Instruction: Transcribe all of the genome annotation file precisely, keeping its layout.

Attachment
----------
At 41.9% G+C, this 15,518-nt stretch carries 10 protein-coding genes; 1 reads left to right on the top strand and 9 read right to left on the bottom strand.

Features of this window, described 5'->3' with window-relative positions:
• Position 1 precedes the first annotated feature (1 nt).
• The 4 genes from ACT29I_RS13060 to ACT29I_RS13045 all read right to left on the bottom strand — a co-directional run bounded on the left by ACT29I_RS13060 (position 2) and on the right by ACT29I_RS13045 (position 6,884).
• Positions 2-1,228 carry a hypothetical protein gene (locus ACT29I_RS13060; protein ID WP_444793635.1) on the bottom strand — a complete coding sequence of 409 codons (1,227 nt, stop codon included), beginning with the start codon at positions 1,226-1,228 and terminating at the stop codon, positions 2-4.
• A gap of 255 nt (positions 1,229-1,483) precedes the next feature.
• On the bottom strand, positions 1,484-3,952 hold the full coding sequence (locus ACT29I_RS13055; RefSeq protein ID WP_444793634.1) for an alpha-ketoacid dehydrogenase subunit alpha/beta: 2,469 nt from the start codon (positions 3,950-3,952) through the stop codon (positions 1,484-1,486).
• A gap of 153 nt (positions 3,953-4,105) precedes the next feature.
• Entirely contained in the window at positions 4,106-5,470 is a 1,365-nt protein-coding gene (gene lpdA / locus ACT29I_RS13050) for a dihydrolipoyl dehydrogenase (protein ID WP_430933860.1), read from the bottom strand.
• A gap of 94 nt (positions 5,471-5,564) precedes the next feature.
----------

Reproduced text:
At 41.9% G+C, this 15,518-nt stretch carries 10 protein-coding genes; 1 reads left to right on the top strand and 9 read right to left on the bottom strand.

Features of this window, described 5'->3' with window-relative positions:
• Position 1 precedes the first annotated feature (1 nt).
• The 4 genes from ACT29I_RS13060 to ACT29I_RS13045 all read right to left on the bottom strand — a co-directional run bounded on the left by ACT29I_RS13060 (position 2) and on the right by ACT29I_RS13045 (position 6,884).
• Positions 2-1,228 carry a hypothetical protein gene (locus ACT29I_RS13060; protein ID WP_444793635.1) on the bottom strand — a complete coding sequence of 409 codons (1,227 nt, stop codon included), beginning with the start codon at positions 1,226-1,228 and terminating at the stop codon, positions 2-4.
• A gap of 255 nt (positions 1,229-1,483) precedes the next feature.
• On the bottom strand, positions 1,484-3,952 hold the full coding sequence (locus ACT29I_RS13055; RefSeq protein ID WP_444793634.1) for an alpha-ketoacid dehydrogenase subunit alpha/beta: 2,469 nt from the start codon (positions 3,950-3,952) through the stop codon (positions 1,484-1,486).
• A gap of 153 nt (positions 3,953-4,105) precedes the next feature.
• Entirely contained in the window at positions 4,106-5,470 is a 1,365-nt protein-coding gene (gene lpdA / locus ACT29I_RS13050) for a dihydrolipoyl dehydrogenase (protein ID WP_430933860.1), read from the bottom strand.
• A gap of 94 nt (positions 5,471-5,564) precedes the next feature.